Variables and data sources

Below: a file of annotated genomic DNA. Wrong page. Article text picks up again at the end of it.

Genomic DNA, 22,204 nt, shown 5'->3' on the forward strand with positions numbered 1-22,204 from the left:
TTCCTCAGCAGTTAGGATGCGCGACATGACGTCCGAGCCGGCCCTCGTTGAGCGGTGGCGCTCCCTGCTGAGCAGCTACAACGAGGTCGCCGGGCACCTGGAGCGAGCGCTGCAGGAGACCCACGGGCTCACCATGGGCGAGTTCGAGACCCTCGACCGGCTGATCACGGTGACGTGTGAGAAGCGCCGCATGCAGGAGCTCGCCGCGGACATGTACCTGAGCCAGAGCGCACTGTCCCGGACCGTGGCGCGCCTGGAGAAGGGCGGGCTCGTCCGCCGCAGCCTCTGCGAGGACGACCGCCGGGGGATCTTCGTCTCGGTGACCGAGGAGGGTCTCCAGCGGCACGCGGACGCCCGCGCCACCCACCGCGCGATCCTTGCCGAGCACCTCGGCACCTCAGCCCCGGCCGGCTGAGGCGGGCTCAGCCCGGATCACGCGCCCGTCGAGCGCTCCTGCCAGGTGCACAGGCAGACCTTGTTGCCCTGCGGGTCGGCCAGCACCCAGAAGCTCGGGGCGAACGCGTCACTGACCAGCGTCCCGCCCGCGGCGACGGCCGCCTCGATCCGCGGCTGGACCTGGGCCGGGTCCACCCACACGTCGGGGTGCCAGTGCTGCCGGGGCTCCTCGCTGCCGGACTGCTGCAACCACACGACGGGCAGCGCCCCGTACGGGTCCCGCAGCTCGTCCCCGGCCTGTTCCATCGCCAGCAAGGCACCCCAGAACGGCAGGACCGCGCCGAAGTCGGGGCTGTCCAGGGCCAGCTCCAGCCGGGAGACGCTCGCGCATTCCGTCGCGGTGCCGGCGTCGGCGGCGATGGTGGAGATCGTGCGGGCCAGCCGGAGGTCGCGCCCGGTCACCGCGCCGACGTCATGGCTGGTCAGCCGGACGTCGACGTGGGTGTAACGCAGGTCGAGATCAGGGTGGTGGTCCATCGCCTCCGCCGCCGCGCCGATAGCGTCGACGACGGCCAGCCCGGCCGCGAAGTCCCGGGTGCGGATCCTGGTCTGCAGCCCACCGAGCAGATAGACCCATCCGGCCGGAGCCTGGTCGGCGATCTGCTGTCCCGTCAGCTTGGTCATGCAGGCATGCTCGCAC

All patients ages 18 and older undergoing primary total hip arthroplasty were identified in the PearlDiver (PearlDiver, Inc.) Mariner dataset (see Additional file 1: Table S1 for codes used to identify primary total hip arthroplasty) and opioid filling trends evaluated from 30-days pre-operative to 90-days post-operative. This dataset includes information on 122 million distinct patients from 2010 to 2018 with a broad geographic and demographic variety of insurance coverage (Medicare, Medicaid, commercial, and cash-pay) in the United States. The database facilitates blinded longitudinal, patient-specific tracking of information available through International Classification of Disease (ICD)-9, ICD-10, and Current Procedural Terminology (CPT) codes. Importantly, this database keeps record of patients across states, providers, and care settings. Further, it includes information on all prescriptions filled at all pharmacies within the United States with exception of inpatient pharmacies. All opioids were included in this study with exception of opioids intended for cough suppression, which were identified by presence of alpha-agonists or anti-histamines. In line with recent recommendations on opioid-related database studies in orthopaedic surgery, this specific dataset was selected due to the granular, patient-level information that it provides on opioid filling [7]. Although this dataset provides users exceptional granularity, researchers are blinded to the data and are limited in statistical testing to preserve anonymity. For that reason, a descriptive approach was utilized. In order to select a cohort of patients with broad applicability to patients undergoing primary total hip arthroplasty for osteoarthritis, exclusion criteria included prior hip fracture diagnosis (see Additional file 1: Table S1 for codes used to exclude hip fracture) and patients with exceptionally high perioperative opioid demand (> 8000 morphine milliequivalents or 467 oxycodone 5-mg equivalents or OE’s filled from 1-month pre-operative to 3-months post-operative). The cohort included all patients with active insurance status from 6-months pre-op to 3-months post-op, n = 541,353. The main study outcomes were the volume of opioids filled and rate of opioid filling and refills over the study timeframe. Filled prescriptions were converted from oral morphine equivalents (OME’s) into oxycodone 5-mg equivalents (OE’s) for ease of interpretation using conversion factors proposed by the Centers for Disease Control (CDC) [8]. Baseline patient and operative factors were recorded including age, sex, obesity (see Additional file 1: Table S1 for coding definition), Charlson comorbidity index (CCI), pre-operative (6-months to 1-month pre-operative) opioid filling, year of surgery, and state of opioid prescription. Patients that filled opioid prescriptions within the 6-month to 1-month pre-operative window were dichotomized into patients with one versus two or more prescriptions. The patients with two or more prescriptions were considered to have chronic opioid use, similar to definitions used by the CDC. However, the 1-month pre-operative period was excluded since some patients may have received and filled an opioid prescription pre-operatively intended for post-operative usage [9].